Realism with its emphasis on the ordinary, mundane life of the middle class and depiction of the individuals struggle for an ethical responses to life arose as an ‘-ism’ in “the period of time from the Civil War to the turn of the century” and may be considered a response to the rapid changes in society during that period.(Campbell) It is this idea of change and the question of how one should respond correctly to it that tinges Chesnutt’s The Marrow of Tradition. Chesnutt, who passed the bar in 1887, has written a story that is the quintessential expression of Realism.
Through his careful crafting of events and characters drawn from a historic incident, he manages to depict the horror of immoral responses and the monstrous consequences that ensue from the aforementioned. Set in the south, The Marrow of Tradition has as its main characters, not senators and congressman, but a doctor, a housewife, employees of a newspaper, etc. That is, it is set squarely in the mundane. These characters are then depicted going about their daily life. We are witness to a birth. We watch as Tom Delamere woos Clara, and fights his gambling addiction. We see Dr. William Miller navigating the strictures of an unjust law as he returns from the North. Chesnutt drags his reader through the quotidian routine of Southern life, deliberately building up his “individuals” before confronting them with “the struggle for ethical responses to life”.
The climax of this novel may be said to be the riot, a fictionalized version of the Wilmington Race Riot of 1898 in which a mob went on a rampage causing the death of between 6 to 100 people. The original riot, like the fictional one, is not squashed by the government. It runs its course under the raging power of ordinary citizens in the grip of unyielding prejudice. We then have three points of “life” in the novel. There is the first one, which is the riot itself, and then the response to the riot’s aftermath. The riot, itself, is a point in relation to the white Southerners who are faced with a choice between giving into the prejudices unleashed by Captain McBane and his co-conspirators or leaving the individual accountable for the individual. That is, they have a choice between seeing individuals as responsible for their own actions, or blaming an entire group. Chesnutt depicts them as having made the wrong choice at this critical point. They give into emotions and cast reason to the winds.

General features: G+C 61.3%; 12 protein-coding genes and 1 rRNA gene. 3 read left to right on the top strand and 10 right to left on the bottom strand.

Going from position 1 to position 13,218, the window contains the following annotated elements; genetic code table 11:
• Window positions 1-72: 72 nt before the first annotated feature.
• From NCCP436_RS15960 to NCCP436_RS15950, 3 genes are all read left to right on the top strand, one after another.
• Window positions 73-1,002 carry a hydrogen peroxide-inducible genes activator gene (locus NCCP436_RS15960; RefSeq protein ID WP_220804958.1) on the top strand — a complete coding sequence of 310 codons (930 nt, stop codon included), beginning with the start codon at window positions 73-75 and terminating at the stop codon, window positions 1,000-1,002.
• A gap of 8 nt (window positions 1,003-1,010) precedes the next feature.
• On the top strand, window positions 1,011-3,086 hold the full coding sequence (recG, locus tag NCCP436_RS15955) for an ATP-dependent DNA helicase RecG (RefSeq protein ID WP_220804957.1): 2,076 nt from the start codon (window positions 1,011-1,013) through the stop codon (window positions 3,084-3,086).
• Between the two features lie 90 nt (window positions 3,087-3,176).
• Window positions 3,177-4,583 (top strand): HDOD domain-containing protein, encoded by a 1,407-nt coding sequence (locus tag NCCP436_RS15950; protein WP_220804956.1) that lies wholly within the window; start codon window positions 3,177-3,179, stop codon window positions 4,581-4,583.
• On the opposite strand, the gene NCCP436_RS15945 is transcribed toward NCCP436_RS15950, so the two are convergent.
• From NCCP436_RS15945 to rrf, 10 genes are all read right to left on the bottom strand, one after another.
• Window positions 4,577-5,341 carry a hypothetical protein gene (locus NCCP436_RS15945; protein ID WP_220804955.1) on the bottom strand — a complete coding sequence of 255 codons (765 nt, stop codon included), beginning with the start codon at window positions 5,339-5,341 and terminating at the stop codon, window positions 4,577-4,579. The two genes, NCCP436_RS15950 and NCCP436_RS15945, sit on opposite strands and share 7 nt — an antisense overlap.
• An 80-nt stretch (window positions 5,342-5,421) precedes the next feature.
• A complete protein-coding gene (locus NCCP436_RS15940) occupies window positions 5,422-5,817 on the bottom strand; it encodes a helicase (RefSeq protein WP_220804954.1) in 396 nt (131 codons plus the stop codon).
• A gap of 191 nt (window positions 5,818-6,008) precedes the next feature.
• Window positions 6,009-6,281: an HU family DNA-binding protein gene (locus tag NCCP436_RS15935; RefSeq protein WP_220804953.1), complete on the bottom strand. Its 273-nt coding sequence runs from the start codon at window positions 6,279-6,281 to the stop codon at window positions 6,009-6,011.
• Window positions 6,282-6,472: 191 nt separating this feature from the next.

The second point is in relation to Dr. William Miller, who may be seen as a symbolic representative of a specific class of blacks, ones who have not had to bear the harsh sting of racism in the form of loved one lost and who may still hold a favorable opinion towards the whites. His test comes in his response to Major Carteret’s request to aid his child. Having just lost his own child to the blind fury of rampaging mob who share commonality with Major Carteret, should Dr. William rush to aid this child? Is it ethically wrong to run his back on an innocent babe in need? Chesnutt answers this question in a unique way, reinforcing the Realism in his novel. He, again, shows us a regular, middle class individual giving into his emotions.
Perhaps, had Chesnutt ended the novel there, on such a dark note, it would have been, at the very least, cathartic. However, still working within the framework set out by Realism, he adds a third point: the reunion of the sisters. Janet, having just lost her own child and having born humiliations at the hands of Clara, chooses to forgive her half-sister, and urges her husband, Dr. William, to save the child. Chesnutt anchors this response in reality, acknowledging the pain born by this woman while at the same time allowing her to take the high ground as he writes: “…that you may know that a woman may be foully wronged, and yet may have a heart to feel, even for one who has injured her…”(195) It may be worth noting that Chesnutt makes the character who takes the moral high ground, the one who makes the right and ethical decision, a woman. Perhaps, he is toying with Realism and stereotypical European ideas of womanhood in his time, or perhaps he is hinting that “masculine”, rather than chivalric, codes of revenge will tear the world in two, leaving its burnt husk for none to enjoy.